Papaʻāpoho describes a flat area with a depression or hollow, which is how the island of Papaʻāpoho is shaped. It’s over 1,000-miles from Honolulu.
This 23.4-million-year-old island is over 1.2-miles across and has a land area of approximately 400-acres, making it the third largest island within the Papahānaumokuākea Marine National Monument (to the northwest of the Main Hawaiian Islands.)
Like its name, the island has an elevated rim (its highest point is a 40-foot-high sand dune) surrounding a broad central depression; its lowest point is a depression to the south that runs as a channel toward the ocean.
“This is a low, sandy island, elevated from 20 to 40 feet above the sea. It is about 1 1/4 miles long, and the northern part one mile wide; the surface is covered with green coarse grass.”
“There is what has been a lagoon near the southern part of the island, in the centre of which fresh water was found by digging 5-feet. Birds, fish, seal and turtle abound here, but not so plentiful as at Laysan Island.” (Paty, Polynesian, June 6, 1857)
At 10 pm, October 15, 1805, Urey Lisiansky (Yuri Fyodorovich Lisyansky,) an officer in the Imperial Russian Navy and commanding officer of the exploratory sloop-of-war Neva, ran aground on the island. Captain Lisiansky jettisoned some of the ship’s cargo to free themselves from the shallow waters.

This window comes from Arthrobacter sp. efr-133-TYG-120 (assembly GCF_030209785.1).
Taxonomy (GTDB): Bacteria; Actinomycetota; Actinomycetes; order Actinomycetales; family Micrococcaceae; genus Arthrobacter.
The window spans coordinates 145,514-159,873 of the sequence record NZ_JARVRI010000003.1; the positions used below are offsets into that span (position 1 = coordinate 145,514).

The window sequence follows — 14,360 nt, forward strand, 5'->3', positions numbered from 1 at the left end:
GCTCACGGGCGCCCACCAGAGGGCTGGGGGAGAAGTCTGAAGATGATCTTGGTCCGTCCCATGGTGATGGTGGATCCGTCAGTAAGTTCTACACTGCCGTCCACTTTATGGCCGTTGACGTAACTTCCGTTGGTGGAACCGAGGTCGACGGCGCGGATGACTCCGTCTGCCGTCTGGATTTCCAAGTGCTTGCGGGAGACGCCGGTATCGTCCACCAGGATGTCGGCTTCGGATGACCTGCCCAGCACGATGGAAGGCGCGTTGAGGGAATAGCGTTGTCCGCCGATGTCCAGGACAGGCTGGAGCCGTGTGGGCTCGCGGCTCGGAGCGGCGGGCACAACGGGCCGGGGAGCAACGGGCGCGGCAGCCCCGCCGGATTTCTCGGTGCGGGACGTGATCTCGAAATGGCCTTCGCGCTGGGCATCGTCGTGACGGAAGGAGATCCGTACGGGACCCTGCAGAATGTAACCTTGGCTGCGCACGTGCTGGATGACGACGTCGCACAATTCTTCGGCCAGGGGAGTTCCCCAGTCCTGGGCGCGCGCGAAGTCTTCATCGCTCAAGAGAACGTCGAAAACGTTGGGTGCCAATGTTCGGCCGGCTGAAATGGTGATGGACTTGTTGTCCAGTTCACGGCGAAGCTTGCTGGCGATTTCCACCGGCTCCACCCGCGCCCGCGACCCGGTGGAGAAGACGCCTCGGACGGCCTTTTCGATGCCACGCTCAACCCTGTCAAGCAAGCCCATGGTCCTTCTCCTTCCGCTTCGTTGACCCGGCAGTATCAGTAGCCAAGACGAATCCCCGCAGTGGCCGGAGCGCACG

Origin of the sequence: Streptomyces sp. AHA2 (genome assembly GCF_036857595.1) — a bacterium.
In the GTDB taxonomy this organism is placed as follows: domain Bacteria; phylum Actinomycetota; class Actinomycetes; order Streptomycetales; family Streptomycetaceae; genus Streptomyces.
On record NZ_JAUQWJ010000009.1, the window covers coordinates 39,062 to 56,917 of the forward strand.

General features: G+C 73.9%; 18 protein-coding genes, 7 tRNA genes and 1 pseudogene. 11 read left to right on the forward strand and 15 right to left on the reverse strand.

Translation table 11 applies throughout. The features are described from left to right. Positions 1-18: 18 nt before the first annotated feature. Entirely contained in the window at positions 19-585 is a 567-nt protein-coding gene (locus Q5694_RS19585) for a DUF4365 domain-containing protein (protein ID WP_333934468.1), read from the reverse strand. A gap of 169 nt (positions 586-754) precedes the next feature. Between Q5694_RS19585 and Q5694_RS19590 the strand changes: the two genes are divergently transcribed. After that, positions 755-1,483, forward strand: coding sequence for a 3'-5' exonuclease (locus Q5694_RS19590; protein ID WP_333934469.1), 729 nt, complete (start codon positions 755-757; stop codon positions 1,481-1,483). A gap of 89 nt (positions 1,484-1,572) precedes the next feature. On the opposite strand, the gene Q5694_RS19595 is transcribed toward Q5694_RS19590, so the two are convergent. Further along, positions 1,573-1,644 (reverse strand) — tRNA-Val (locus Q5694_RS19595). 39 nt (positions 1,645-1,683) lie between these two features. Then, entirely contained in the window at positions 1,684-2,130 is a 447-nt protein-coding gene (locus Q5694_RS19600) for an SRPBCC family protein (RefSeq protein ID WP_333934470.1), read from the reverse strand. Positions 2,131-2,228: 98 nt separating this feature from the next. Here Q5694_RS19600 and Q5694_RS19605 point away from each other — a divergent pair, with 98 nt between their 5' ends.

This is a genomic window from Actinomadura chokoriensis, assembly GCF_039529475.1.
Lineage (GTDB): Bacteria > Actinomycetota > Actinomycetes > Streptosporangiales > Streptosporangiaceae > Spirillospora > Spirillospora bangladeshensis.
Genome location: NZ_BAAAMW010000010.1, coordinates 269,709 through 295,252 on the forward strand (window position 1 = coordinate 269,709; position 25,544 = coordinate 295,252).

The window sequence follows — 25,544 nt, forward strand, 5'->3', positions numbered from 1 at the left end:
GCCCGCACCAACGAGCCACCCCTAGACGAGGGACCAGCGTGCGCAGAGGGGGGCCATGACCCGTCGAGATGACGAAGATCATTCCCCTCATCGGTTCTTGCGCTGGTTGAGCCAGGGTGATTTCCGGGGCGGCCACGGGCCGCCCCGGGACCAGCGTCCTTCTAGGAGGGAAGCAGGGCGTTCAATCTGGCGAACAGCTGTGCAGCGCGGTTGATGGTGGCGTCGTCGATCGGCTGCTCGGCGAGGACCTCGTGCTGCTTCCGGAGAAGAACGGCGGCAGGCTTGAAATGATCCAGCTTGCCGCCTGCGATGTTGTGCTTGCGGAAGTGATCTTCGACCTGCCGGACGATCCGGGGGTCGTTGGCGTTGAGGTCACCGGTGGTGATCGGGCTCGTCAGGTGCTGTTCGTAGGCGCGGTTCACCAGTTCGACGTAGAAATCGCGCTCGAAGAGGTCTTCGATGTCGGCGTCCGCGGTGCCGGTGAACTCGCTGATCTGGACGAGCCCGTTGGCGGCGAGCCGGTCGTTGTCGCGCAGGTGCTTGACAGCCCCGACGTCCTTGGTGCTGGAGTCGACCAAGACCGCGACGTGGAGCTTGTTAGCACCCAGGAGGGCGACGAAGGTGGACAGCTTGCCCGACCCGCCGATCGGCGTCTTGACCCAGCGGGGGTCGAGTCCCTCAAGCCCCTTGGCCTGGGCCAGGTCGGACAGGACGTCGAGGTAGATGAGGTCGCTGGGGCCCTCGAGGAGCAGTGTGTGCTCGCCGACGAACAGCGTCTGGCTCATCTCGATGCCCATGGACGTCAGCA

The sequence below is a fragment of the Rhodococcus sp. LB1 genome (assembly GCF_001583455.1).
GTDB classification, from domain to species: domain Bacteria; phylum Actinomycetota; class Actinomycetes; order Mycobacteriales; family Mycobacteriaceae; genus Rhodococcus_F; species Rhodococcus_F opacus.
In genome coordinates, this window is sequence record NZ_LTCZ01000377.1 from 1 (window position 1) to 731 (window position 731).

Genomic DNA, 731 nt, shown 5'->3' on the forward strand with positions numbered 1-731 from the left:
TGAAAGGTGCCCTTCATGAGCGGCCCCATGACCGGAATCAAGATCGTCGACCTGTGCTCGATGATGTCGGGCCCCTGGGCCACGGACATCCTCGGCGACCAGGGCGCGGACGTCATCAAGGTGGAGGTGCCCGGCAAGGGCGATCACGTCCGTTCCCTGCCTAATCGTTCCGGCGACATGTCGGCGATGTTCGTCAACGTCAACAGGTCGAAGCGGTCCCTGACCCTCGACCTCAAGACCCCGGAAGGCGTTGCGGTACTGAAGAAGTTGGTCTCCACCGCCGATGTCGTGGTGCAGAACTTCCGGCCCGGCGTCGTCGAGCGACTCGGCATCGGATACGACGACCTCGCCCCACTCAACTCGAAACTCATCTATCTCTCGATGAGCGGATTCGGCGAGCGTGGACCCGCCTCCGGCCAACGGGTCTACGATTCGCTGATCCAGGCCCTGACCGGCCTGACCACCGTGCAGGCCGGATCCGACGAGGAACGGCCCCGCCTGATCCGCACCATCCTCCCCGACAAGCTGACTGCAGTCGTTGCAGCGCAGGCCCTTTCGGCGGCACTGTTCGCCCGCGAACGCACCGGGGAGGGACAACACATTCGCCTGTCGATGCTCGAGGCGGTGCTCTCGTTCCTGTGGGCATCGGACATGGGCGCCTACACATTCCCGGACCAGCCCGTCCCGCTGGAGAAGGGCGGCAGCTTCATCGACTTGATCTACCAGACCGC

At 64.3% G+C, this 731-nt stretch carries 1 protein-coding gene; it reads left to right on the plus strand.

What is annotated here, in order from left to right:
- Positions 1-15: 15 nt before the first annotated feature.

“This island promises nothing to the adventurous voyager but certain danger in the first instance, and almost unavoidable destruction in the event. It stands in the middle of a very perilous coral bank, and, exclusive of a small eminence on the eastern part, lies almost on a level with the sea.” (A Voyage Round the World, Lisiansky, 1805)
“As there is no water, so neither are any trees to be seen on this island. We found, however, several large trunks of trees on the beach, which, no doubt, had been thrown up by the sea. … They were like the red-wood tree, that grows on the banks of the river Columbia in America. I am at a loss what conclusion to draw from the appearance of these trunks of trees in so remote a place.” (A Voyage Round the World, Lisiansky, 1805)
“I also found on the beach a small callabash, which had a round hole cut on one side of it. This could not have been drifted from a great distance, as it was fresh and in good preservation.” (A Voyage Round the World, Lisiansky, 1805)
Before leaving, Lisiansky named the island and shoal; “To the south-east point of the bank where the vessel grounded, I gave the name of Neva; while the island itself, in compliance with the unanimous wishes of my ship’s company, received the appellation of Lisiansky.” (A Voyage Round the World, Lisiansky, 1805)
The spelling Lisianski (not Lisyansky) was officially adopted by the US Geographic Board, October 1, 1924. Other names by which the island has been called include: Lisiansky, Lysianski, Lassion and Pell. (Thrum)
In 1857, King Kamehameha IV asked Captain John Paty to make a voyage of exploration to the Northwestern Hawaiian Islands. In part, he was sent to investigate the possibility of guano deposits on islands there (for fertilizer for the growing agricultural economy back on the Main Hawaiian Islands.